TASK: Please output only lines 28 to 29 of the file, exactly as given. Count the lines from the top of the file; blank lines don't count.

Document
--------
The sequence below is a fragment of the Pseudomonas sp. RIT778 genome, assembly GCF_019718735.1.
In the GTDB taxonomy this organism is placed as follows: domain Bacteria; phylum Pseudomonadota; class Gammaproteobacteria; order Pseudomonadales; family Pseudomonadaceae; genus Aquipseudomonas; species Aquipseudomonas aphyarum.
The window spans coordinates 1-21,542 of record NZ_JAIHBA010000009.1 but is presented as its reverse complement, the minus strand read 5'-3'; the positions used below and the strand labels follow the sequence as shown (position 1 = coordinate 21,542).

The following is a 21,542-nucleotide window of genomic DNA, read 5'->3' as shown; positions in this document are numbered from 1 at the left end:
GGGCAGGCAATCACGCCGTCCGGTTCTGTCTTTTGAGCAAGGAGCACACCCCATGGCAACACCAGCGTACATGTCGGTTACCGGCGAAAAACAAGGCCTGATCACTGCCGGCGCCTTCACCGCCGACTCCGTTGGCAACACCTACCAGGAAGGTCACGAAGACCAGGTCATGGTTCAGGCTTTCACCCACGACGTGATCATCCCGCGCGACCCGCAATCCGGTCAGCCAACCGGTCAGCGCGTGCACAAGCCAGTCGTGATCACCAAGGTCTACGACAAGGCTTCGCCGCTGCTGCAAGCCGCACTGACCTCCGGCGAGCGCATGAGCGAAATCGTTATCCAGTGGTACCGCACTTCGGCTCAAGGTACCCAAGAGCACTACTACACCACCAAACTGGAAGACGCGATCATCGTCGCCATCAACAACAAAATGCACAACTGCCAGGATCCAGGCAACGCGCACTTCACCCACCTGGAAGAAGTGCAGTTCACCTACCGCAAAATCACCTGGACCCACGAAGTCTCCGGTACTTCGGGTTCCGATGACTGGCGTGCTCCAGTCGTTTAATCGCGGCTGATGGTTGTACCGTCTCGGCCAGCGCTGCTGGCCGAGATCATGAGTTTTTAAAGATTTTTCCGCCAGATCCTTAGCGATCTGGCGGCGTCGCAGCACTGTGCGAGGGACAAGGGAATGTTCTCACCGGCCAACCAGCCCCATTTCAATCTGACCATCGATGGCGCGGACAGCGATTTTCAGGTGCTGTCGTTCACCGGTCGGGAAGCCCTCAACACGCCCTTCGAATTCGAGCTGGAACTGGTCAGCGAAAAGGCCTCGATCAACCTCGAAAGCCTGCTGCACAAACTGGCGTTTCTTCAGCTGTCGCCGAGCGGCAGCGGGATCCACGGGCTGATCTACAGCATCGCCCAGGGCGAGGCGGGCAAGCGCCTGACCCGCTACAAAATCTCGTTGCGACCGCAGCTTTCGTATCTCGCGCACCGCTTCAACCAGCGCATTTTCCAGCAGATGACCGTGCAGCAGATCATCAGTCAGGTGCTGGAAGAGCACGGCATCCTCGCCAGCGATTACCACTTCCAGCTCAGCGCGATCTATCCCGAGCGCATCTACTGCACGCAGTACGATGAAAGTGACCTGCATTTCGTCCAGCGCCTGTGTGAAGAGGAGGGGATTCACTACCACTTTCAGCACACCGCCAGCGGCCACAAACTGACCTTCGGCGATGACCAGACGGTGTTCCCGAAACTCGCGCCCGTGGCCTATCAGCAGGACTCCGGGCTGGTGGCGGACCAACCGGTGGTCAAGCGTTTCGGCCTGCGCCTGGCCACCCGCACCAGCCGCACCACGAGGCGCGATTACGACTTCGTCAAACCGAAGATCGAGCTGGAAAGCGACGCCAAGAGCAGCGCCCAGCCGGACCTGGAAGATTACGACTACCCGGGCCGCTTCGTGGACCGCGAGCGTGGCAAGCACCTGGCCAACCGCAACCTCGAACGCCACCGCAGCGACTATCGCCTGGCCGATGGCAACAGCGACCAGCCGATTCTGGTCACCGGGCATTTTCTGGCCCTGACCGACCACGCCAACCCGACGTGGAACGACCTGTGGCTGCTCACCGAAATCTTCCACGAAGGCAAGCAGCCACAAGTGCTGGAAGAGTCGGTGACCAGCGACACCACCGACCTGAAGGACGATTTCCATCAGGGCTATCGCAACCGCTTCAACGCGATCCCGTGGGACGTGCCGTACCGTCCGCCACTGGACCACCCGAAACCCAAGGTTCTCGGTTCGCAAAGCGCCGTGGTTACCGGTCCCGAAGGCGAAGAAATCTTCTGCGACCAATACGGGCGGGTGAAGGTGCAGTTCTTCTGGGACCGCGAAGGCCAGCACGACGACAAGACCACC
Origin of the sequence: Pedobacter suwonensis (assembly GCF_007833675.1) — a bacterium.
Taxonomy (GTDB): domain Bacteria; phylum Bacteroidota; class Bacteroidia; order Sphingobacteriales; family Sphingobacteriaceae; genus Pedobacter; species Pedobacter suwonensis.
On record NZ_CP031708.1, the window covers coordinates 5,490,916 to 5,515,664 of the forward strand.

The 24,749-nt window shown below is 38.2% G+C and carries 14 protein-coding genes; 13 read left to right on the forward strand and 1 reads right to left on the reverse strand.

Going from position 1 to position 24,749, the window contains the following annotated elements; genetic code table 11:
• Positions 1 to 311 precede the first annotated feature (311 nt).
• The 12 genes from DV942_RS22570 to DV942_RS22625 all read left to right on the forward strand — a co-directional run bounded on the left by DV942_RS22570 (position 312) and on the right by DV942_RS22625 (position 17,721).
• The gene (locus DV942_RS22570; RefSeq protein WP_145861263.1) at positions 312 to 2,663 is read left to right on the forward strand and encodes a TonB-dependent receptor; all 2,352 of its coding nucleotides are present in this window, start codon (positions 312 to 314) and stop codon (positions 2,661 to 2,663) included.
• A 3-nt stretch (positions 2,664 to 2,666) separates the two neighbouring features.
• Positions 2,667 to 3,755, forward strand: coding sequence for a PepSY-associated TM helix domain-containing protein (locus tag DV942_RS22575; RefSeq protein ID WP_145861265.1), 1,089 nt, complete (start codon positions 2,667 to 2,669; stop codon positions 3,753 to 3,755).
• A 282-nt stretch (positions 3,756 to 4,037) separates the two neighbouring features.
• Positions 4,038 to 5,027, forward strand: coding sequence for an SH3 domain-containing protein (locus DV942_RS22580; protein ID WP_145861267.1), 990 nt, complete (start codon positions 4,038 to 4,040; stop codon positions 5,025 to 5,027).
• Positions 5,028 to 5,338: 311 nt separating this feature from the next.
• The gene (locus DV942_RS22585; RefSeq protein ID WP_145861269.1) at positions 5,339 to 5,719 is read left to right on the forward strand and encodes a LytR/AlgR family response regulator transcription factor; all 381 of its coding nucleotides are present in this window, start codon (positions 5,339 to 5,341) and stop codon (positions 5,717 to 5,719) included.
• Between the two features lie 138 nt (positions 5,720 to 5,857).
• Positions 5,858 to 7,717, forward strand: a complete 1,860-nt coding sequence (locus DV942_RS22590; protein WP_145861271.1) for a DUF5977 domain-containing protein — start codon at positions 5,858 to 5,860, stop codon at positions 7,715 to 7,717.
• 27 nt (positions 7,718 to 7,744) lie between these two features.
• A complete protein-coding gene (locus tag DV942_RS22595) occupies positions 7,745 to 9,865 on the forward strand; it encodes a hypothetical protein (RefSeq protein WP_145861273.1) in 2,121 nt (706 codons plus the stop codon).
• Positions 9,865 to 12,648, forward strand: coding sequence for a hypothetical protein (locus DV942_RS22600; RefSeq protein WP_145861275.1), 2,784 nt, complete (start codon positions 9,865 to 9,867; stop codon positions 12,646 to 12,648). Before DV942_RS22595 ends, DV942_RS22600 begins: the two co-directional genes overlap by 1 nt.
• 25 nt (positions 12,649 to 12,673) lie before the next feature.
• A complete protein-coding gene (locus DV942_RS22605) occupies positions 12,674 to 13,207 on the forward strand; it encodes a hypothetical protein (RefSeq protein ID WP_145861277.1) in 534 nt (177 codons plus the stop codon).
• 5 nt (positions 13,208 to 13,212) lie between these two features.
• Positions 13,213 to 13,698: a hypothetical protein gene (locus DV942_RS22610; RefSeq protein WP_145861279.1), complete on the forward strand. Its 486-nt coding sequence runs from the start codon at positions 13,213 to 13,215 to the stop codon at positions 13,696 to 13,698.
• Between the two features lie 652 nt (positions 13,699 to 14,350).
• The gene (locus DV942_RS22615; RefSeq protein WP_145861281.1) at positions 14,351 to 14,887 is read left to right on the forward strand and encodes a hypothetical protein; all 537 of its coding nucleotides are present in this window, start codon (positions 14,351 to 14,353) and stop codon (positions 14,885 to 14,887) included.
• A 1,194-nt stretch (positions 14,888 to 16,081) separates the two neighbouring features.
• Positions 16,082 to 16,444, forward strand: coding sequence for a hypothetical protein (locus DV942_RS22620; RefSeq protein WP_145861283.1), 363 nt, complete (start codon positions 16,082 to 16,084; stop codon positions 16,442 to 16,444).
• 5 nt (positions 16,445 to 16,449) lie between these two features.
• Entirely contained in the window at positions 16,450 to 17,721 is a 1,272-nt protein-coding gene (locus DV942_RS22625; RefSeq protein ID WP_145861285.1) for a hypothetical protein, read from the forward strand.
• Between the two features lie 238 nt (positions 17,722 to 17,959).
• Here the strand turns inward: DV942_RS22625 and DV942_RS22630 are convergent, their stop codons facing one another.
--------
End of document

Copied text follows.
• Positions 13,213 to 13,698: a hypothetical protein gene (locus DV942_RS22610; RefSeq protein WP_145861279.1), complete on the forward strand. Its 486-nt coding sequence runs from the start codon at positions 13,213 to 13,215 to the stop codon at positions 13,696 to 13,698.
• Between the two features lie 652 nt (positions 13,699 to 14,350).